This is a re-post of the 14th part of my ongoing blog series, Re-Thinking The Sunday Church Service. This series appeared in late 2008 to early 2009. For a brief explanation, click here.
In Part 13 I described a disjointed body. One where all the parts were arranged in their proper places, but were not connected.
A few years ago I remember reading about a church in Los Angeles in the early 70's that met in a drive-in movie theater. Cars would park and hang the speaker from the car door so that they could listen to the sermon, then easily leave when church was over. I don't remember reading if girls on roller skates would dispense the elements of the Lord's Supper, but it would be a good fit.
Most all of us would ridicule such a notion. Obvious criticisms would be: that American culture would be superimposed upon the church. Congregants would be far too lazy to get out of their cars. Only in California. Individualism reigned supreme. With each family or individual being in their own vehicle, a disconnection would occur and members would be forced further apart as church members.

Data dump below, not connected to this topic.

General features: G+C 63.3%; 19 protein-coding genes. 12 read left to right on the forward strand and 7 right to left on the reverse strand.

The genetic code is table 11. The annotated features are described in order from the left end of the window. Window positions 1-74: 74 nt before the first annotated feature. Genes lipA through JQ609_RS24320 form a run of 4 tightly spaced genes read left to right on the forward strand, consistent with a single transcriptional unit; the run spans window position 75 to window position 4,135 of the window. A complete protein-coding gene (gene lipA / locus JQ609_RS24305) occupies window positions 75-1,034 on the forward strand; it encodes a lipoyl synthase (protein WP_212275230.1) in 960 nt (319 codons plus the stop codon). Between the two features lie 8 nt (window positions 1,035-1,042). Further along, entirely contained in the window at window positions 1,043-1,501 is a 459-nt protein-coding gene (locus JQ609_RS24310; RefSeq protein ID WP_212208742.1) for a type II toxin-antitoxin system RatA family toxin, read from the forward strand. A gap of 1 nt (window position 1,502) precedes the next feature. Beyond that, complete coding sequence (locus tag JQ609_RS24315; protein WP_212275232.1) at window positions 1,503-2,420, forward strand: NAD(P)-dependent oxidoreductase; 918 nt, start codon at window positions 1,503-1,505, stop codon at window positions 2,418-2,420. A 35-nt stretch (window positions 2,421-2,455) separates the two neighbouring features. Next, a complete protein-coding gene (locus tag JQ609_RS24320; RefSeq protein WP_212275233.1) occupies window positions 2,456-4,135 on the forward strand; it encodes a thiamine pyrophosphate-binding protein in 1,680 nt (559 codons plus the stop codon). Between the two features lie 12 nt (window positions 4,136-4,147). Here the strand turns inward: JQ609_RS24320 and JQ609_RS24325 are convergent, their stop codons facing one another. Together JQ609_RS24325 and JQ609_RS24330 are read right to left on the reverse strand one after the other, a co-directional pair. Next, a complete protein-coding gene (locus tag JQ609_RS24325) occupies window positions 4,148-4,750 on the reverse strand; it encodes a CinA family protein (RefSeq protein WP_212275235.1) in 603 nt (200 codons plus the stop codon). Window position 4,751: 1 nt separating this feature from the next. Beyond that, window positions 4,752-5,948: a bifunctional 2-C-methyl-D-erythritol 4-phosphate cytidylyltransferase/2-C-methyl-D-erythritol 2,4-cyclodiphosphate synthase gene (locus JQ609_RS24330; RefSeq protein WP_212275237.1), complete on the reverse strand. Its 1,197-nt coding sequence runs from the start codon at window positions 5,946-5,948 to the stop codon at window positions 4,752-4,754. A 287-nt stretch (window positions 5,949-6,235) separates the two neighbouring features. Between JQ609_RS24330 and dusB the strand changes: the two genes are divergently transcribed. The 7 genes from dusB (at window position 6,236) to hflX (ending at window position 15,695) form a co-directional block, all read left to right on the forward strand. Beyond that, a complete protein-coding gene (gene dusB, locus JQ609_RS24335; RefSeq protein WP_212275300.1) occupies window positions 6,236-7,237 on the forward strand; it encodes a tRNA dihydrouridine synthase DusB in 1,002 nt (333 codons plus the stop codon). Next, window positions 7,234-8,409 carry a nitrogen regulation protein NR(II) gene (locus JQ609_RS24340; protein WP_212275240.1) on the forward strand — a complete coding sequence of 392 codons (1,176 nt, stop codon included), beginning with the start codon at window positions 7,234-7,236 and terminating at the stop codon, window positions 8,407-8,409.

Would such criticisms apply only to the drive-in church, but not to churches where members are sitting next to each other with the same disconnectedness? Is the problem with the drive-in church model, or is there some already existing problem that is simply taken to the next step? It seems to me that a church meeting where there is interaction between all the members would help prevent (but not necessarily eliminate) such strange church models.